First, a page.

February has always been a hard homeschooling month for me. We’re not far enough through any curriculum to feel like we’re in the home stretch, and yet it feels like we’ve been going forever. It took me years to figure out that it wasn’t just me, or just because I homeschooled. February is the month that my friends whose kids are in traditional school ask, “Could I enroll my kid in your school?” February is deep in the throes of work, weather, and whining. February is hard.
So anyway, here’s what we’re doing to keep our sanity during the
longest shortest month.
One: Stick to the routine.
February is not the month to jettison the math book in favor of the new, shiny program with $1500 of consumables you just found online. It may be true that you need a new math program, but February isn’t the month to make that decision.
My sixth-grader always dreads doing her dyslexia program, but once we’re actually in the midst of it, she says, “This isn’t so bad.” Yes, it’s hard. Yes, I am seeing slow (incremental) progress. Yes, we keep it up. Here and there I have shortened it for the day, but we are staying the course.
When we hold the course, somehow we turn the corner into March and find ourselves “mostly done” with all sorts of things. All that incremental progress has paid off. Read-aloud books wrap up, we realize we’re near the end of the math book, and we start working on recital pieces in music. All of that seems impossible in February.
Two: Chunk it. “Chunking” (not to be confused with chucking or crunking) is breaking a large goal into small, manageable pieces.
Right now both my high schoolers are staring down the barrel of multiple AP exams. They have heavy loads. They do so much better when I (or they) break down their weekly tasks into specific assignments of reading, review, taking practice tests, etc.
Three: Move more. Even fifteen minutes outside is enough to warm me up and change how I look at my day and my life.
In December I had been struggling with motivating myself to exercise. I know in my head it’s good for me, but I just couldn’t get going. I was starting to have all sorts of random aches and pains, which is usually a sign I need to move my body more. But it was cold and dark, and I wanted to be warm on the couch.
So my BRF and I signed up for a race this spring, so now I have to get off the couch and little by little, put in the miles. (There’s that chunking again.)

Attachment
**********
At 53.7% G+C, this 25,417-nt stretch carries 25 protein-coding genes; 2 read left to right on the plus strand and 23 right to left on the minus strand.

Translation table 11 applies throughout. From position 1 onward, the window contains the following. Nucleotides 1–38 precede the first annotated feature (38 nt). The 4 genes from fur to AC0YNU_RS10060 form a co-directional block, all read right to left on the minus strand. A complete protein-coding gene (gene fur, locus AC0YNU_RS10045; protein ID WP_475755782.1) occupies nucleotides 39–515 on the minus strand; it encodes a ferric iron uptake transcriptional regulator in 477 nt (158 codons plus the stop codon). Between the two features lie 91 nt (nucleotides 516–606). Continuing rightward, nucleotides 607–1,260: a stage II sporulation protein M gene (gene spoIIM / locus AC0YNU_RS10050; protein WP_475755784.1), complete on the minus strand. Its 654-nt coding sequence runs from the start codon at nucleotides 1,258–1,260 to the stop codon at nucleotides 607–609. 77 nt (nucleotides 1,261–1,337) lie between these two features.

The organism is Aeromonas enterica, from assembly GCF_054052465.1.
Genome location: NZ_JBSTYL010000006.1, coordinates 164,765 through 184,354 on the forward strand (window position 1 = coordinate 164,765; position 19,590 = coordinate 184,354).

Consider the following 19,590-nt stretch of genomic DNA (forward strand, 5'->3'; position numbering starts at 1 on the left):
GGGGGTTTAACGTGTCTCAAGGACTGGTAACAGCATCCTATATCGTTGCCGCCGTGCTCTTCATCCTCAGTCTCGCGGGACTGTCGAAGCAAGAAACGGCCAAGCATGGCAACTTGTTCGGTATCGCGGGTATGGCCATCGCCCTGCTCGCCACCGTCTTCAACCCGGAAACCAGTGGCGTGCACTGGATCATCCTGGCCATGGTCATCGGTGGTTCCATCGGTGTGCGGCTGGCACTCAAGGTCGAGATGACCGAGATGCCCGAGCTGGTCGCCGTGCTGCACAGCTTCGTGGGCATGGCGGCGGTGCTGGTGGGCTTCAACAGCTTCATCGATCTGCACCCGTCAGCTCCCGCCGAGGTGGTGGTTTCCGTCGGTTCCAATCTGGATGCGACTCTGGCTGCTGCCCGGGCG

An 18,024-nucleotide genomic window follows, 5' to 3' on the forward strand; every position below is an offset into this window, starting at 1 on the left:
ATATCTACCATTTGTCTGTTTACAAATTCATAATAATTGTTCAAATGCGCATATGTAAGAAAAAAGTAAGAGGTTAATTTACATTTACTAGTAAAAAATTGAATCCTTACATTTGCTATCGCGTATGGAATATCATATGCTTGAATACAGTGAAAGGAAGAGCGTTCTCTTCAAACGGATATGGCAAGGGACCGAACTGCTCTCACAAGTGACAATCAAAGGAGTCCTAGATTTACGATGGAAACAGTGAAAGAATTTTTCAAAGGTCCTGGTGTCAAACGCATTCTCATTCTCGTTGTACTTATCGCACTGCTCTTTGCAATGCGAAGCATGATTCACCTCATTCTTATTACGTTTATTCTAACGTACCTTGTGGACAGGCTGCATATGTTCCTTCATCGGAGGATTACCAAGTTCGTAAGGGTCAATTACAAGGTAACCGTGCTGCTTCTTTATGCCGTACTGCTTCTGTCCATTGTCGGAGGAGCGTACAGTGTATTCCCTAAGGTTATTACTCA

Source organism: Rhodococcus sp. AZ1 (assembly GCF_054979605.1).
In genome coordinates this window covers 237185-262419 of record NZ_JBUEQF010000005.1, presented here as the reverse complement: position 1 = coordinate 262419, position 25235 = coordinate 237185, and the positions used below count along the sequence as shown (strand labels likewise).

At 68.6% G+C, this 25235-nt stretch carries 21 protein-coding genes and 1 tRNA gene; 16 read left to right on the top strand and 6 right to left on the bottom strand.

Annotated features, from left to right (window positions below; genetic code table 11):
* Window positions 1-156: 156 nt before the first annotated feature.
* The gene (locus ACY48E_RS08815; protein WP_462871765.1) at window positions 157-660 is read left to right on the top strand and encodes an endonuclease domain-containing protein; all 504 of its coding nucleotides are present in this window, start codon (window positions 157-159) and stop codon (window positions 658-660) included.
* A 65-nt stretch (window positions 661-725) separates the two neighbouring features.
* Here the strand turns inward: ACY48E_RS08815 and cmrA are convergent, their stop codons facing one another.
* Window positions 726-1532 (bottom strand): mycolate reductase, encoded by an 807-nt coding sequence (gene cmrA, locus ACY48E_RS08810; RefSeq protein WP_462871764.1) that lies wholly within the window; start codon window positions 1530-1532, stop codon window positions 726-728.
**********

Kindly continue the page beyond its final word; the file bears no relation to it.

Four: Simplify. In the dark of winter, I find meal planning and prep is harder for me. February is a good time to cook double and stick half in the freezer to pull out later.
I’ve also resorted to pulling out past years’ meal plans so that one part of the task is already done for me.
Likewise, if you’re struggling, February is a great time to pull out the audiobooks and a puzzle to work on together as a family, instead of trying to do a huge hands-on history project like the great Chicken Mummification Debacle of 2015.
Five: Focus on fun. (I know this seems to be contradicting #2, but work with me here.)
Our weekly poetry tea is one of the most fun parts of our week. This month is no exception. Last week we used my mother’s Palestinian pottery tea set, and the girls made a delicious tea for us at home while I took a nap. Yesterday we went to the Milkshake Lab for our “tea.”
In past years, we have stripped February’s routine to the bare bones (only math and reading, for example) in order to add skiing and adventure days into the mix. This February happens to include a few weekend trips for me and another for Sam and our sixth-grader. Instead of trying to cram five days of work into four so we can travel, we’re just letting those days go.
Maybe you have the energy for a unit study this month. Last February we did a unit study on chocolate and Central America. It doesn’t have to be elaborate to be fun.
Six: Look for beauty.
Hang up your kids’ art, especially if the colors are bright. Treat yourself to fresh flowers from the grocery store. Put the bowl of lemons and oranges out on the table. Set a candle next to the math book. These things mean more to me in February than in September.
They’re also a part of the highly-hyped Hygge that I can’t pronounce but totally see the wisdom of. (An aside: why are we not worried about cultural appropriation from the Danes?)
Seven: Be gentle with yourself. Take a few days off (and don’t use them for cleaning!)
Sometimes February is just a low part in the year’s cycle; sometimes it’s more. If February blues are more than just blues, don’t beat yourself up. Ask for help. None of your current plans or curricula are more important than your mental health.
What are your ways to beat the February Blues?